The Unknown:

So where does this leave us?

We have some good numbers showing that children who are released instead of detained are coming to court without reoffending.  However, because of the high override rate, those youth represent the very lowest-risk category. Ultimately, JJI couldn’t formally validate the tool, because there wasn’t enough consistency in application. We don’t know what would have happened with those youth who scored for release but were detained instead.

We also don’t have RAI scores for a large population of youth who are detained not for new law violations, but for technical violations of their probation.

The Takeaway:

It is good public policy for an agency to take on external evaluation and ensure its public release. This kind of data-driven thinking is what will make ultimately change for our youth, because we need to know where we are in order to know where we need to go. We’ve known for some time that our numbers of detained youth are too high. This analysis, disheartening though some of the findings may be, lends to our knowledge of what is systemically happening to inflate those numbers. Based on what we see from the RAI evaluation, we can confidently propose:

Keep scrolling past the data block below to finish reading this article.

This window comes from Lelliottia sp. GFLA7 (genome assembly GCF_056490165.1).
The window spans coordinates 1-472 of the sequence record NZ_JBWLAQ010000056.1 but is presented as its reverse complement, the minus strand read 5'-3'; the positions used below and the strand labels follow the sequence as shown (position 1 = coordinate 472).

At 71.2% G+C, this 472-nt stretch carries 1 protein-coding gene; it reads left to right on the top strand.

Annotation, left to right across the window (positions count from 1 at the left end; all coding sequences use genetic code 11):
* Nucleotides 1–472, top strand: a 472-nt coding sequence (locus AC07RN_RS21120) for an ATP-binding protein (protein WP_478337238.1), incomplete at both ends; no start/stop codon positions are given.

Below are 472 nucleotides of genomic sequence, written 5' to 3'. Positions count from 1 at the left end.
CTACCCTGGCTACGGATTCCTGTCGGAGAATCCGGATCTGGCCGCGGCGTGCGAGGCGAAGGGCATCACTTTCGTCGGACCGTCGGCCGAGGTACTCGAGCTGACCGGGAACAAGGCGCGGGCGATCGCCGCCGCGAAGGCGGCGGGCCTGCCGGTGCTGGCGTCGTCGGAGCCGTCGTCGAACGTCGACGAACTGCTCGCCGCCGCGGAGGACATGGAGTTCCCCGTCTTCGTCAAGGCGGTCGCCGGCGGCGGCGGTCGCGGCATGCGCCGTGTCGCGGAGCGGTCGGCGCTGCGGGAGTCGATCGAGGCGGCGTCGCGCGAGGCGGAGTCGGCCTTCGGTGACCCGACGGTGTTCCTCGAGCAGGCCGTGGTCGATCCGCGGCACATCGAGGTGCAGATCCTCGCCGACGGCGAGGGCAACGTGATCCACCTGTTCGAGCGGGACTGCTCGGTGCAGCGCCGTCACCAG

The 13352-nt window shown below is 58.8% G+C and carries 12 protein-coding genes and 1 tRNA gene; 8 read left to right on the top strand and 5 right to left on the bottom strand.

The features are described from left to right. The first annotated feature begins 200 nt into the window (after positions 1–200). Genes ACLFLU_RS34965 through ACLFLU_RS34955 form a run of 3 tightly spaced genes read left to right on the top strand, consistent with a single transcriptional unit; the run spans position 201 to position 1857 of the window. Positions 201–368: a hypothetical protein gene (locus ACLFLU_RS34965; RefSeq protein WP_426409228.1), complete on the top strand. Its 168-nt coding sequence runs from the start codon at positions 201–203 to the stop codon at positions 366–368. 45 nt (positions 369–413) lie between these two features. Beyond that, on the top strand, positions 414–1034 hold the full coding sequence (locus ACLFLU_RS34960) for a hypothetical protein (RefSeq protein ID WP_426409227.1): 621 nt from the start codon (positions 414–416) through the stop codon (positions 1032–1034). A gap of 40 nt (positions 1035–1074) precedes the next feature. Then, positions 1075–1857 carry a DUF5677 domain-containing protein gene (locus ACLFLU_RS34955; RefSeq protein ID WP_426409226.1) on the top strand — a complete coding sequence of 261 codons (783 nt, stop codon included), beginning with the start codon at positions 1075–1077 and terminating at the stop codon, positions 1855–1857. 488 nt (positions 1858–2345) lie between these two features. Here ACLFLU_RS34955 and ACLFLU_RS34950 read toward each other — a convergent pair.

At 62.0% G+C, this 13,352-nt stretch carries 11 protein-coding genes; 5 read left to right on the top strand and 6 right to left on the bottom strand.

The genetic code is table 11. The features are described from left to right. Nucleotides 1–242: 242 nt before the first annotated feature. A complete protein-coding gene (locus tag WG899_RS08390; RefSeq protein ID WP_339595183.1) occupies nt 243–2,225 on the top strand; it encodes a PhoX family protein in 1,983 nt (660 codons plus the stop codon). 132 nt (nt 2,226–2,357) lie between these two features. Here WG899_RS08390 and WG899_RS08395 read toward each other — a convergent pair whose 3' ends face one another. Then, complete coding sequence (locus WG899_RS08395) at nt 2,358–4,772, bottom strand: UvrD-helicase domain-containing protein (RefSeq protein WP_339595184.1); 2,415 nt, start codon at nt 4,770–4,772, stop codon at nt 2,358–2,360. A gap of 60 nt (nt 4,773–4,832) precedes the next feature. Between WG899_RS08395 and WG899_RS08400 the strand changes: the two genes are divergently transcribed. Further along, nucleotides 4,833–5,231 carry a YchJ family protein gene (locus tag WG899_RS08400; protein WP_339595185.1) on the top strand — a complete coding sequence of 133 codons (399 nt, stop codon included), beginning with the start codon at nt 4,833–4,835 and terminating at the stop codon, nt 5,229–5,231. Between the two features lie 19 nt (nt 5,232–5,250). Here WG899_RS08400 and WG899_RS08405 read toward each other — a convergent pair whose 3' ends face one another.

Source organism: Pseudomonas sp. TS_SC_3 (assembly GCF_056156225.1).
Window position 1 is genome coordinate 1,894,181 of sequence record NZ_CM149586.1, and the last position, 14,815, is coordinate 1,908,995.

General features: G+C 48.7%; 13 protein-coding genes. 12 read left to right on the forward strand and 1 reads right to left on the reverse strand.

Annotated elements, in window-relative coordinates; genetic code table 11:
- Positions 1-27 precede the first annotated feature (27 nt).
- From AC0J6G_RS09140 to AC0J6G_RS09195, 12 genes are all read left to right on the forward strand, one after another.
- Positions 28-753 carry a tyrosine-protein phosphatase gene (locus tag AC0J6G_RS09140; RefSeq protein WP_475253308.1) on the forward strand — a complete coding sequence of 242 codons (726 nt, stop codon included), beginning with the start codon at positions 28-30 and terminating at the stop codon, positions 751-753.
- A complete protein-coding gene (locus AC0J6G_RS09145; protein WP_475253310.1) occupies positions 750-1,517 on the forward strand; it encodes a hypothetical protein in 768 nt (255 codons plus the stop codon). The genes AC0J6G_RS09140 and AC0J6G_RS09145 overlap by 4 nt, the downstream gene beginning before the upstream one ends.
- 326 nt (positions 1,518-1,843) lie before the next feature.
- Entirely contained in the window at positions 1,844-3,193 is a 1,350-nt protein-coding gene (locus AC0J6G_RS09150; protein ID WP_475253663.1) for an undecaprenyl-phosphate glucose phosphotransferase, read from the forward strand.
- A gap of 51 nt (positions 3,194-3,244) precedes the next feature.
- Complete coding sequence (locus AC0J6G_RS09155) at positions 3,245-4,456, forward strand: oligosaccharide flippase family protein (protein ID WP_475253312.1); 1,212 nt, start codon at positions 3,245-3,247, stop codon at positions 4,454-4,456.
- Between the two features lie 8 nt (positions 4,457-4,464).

-Even without validation, Probation should grow internal confidence in the tool, encouraging officers to trust the scores, particularly for medium risk youth. The high rate of released youth attending court and refraining from reoffense are terrific results that can be built on with greater trust in the tool. Moreover, we hope Probation will consider expanding use of the tool to (or doing a similar analysis of) the population of youth entering detention on probation violations.

-Probation should consider an expanded runaway analysis for those children who are being overridden as a “flight risk.” Not all runners look alike, and there should be a way to capture the difference between a youth who takes off to California on his own, and a youth who gets bored and heads down the street to his grandma’s house without explicit permission.

-On this note, if “flight risk” is contributing to a high number of overrides into detention, this likely reflects a gap in our service array.  We shouldn’t have to lock children up to keep them safe.